will i ever grow up.

a post about Abuja

Posted in Personal stuff by ladybug on December 6, 2011

I love writing about first impressions of a city. It’s spontaneous and blunt, a random thought that is swirling in your head, it might not be accurate but it’s somehow more real than actual facts. It’s like snapping a photo. You’re there and you see something, a light, a shape, an atmosphere and you try to catch it before it goes away.

Abuja has a special atmosphere. It’s a capital, but has nothing of it. Well it does have embassies, a parliament, it is house to a president and to a few 4 million inhabitants, but that’s more or less it. There isn’t much to see unless you’re into malls and hotels. You can’t really walk around the city since it’s all highways, and if not, the streets have no pavement and the houses are inside compounds that have high walls so walking wouldn’t be interesting anyway. And it’s crazily expensive. Much more than major european cities. The corruption is one of the worst it the world. The people are nice, but hey, I’m white. I feel I’m a foreigner, that I’m not very welcome, especially as a Lebanese citizen. Lebanese people are known to be racists and which is totally true. I wish there was a special paint that could make me go black ((and never go back)–(I couldn’t resist to the temptation of doing that joke…hahaha)). But even with all this, I love it. I wouldn’t say I would live here, I would never, nor do I say that I would like to come back again, I probably won’t; but I’m happy I’m getting to know something so different than anything I have ever seen. I don’t judge cities by the number of museums it holds (this one has none), or by the quality of its clubs or the brands of cars they import. How can a city still stand against globalization? I’m not saying it has completely, but somehow it’s still very African. I went to shower after swimming in the pool today, and all the white women were dressing up under their towels while African women were all naked with no taboos whatsoever. That’s in my opinion much more “civilized” (argh how much I hate that term) than the foolish middle aged grumpy women who respond to their governments requirement of civility and morals.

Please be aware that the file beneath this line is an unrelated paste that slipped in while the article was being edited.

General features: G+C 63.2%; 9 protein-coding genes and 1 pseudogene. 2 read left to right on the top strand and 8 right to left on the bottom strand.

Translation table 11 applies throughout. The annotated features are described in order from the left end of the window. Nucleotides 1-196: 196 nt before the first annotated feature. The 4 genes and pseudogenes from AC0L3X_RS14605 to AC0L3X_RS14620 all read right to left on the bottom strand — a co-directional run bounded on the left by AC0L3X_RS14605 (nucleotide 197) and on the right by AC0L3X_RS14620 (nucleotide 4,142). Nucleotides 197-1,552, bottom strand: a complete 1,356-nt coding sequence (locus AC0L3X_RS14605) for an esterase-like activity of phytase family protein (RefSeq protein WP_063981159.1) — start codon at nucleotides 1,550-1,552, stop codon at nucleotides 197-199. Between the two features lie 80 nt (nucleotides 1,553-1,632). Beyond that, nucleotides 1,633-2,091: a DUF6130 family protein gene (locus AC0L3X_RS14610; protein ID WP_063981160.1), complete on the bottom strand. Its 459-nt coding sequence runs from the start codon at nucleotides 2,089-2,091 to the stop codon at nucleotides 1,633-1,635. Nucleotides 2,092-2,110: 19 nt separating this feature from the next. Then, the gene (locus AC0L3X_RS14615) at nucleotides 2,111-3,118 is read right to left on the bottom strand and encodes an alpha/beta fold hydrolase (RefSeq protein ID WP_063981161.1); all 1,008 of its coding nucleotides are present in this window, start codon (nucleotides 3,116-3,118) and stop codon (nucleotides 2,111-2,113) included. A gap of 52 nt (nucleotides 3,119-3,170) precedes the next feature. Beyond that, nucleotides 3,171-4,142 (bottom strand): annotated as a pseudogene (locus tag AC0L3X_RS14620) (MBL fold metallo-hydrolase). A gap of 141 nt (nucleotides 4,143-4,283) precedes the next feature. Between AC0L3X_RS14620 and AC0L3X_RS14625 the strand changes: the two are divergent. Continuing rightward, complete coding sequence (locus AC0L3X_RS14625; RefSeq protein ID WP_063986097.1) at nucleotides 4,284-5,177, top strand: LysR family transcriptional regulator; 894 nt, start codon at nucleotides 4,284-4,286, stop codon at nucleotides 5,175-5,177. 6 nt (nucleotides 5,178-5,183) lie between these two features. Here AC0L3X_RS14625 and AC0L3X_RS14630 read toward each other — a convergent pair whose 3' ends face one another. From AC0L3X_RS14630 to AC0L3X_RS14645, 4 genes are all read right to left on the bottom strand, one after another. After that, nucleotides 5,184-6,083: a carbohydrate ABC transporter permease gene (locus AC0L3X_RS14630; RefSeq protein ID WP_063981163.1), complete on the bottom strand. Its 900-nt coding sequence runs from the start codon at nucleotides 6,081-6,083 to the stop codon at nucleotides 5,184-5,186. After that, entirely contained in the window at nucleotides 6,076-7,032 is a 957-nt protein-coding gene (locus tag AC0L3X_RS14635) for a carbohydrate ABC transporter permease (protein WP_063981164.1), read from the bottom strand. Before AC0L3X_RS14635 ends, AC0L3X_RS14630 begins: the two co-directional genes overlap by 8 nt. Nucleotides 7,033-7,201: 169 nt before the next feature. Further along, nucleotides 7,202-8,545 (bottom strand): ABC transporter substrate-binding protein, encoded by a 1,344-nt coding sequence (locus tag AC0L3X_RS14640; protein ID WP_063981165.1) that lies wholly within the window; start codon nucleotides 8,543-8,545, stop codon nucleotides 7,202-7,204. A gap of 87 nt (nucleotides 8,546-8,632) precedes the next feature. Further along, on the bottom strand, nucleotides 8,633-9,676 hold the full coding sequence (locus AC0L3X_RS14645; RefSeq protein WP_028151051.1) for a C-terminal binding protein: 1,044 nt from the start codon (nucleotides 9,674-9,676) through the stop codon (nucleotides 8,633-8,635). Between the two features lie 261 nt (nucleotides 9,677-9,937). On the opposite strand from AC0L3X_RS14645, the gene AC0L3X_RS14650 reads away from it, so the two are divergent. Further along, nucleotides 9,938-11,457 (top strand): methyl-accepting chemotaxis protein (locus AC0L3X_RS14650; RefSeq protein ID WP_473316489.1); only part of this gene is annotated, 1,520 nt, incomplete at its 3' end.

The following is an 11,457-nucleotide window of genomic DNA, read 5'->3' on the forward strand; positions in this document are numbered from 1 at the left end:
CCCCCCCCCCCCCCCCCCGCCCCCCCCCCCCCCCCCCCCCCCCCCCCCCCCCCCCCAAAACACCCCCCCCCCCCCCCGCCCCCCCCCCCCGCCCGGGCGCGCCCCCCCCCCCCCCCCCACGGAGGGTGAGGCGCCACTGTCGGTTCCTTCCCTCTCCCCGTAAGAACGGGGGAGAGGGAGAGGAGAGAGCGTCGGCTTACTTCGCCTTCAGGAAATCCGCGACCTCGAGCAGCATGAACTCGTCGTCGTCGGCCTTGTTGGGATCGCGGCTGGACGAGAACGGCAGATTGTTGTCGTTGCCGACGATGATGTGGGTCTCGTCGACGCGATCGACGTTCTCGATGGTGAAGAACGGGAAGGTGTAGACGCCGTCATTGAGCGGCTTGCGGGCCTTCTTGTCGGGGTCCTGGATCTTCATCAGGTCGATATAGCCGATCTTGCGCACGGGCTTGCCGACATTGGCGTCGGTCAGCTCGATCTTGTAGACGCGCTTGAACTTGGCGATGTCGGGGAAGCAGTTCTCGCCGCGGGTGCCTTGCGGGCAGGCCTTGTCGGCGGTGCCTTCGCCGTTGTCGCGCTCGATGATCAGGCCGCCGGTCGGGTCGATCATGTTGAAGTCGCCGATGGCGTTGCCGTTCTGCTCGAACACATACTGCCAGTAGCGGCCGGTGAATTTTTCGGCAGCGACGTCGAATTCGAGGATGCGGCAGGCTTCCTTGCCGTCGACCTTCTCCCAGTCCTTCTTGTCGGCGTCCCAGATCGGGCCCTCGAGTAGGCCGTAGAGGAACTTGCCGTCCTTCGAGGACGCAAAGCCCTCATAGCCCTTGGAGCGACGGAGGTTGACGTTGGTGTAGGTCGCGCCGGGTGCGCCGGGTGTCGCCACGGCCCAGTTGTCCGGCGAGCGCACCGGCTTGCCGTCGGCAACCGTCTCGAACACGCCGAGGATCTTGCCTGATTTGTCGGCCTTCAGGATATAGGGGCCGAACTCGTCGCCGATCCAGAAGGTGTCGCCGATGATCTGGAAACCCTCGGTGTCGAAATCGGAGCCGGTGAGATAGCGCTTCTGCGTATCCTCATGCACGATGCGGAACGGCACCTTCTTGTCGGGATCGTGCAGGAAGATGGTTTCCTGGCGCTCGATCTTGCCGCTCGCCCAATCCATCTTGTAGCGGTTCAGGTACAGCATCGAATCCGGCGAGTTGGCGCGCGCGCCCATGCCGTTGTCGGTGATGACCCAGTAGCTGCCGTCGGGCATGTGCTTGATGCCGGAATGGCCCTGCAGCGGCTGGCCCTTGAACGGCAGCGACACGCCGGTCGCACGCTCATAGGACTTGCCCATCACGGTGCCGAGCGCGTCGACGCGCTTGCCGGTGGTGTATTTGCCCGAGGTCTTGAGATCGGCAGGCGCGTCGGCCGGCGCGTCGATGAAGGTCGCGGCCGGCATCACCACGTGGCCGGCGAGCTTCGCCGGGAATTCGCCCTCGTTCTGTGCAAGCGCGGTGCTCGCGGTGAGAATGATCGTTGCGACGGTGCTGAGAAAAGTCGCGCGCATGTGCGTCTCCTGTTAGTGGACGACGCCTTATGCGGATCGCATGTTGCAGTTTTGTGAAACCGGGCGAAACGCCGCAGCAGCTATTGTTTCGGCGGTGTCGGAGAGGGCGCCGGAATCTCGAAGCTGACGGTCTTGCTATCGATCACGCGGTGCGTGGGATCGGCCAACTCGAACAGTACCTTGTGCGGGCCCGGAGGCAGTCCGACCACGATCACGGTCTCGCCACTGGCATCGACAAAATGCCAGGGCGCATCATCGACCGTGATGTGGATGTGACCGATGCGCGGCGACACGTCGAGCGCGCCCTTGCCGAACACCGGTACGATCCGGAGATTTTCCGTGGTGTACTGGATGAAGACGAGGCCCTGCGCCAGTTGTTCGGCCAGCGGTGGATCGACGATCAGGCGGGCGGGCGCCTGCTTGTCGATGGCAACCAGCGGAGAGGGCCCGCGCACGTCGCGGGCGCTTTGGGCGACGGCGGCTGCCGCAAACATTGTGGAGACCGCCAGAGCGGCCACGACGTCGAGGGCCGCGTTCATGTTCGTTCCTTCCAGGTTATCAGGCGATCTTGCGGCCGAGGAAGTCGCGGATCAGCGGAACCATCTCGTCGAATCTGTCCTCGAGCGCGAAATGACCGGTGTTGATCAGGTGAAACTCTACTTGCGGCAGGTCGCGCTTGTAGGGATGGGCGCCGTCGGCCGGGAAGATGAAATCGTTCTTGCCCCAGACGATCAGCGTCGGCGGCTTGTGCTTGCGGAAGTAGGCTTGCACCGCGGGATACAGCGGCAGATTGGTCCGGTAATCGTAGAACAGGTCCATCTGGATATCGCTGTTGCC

But that’s not what makes this city a city. You start from zero here. Everything is so new. 20 years ago it was still a village in a deserted land. What is striking the most is being there in time, seeing things building up. Seeing it grow bigger and wider, and knowing that if you come back in a few years, it would probably be completely different. It kind of reminded me of the game Sim City. Oh we have an empty space here, let’s put up a lake.

Well that’s my impression after 2 days. And no photos for now as the internet connection is probably the slowest on the planet (finally I found a country that has slower internet than the former Lebanese connection haha).

Until I write again,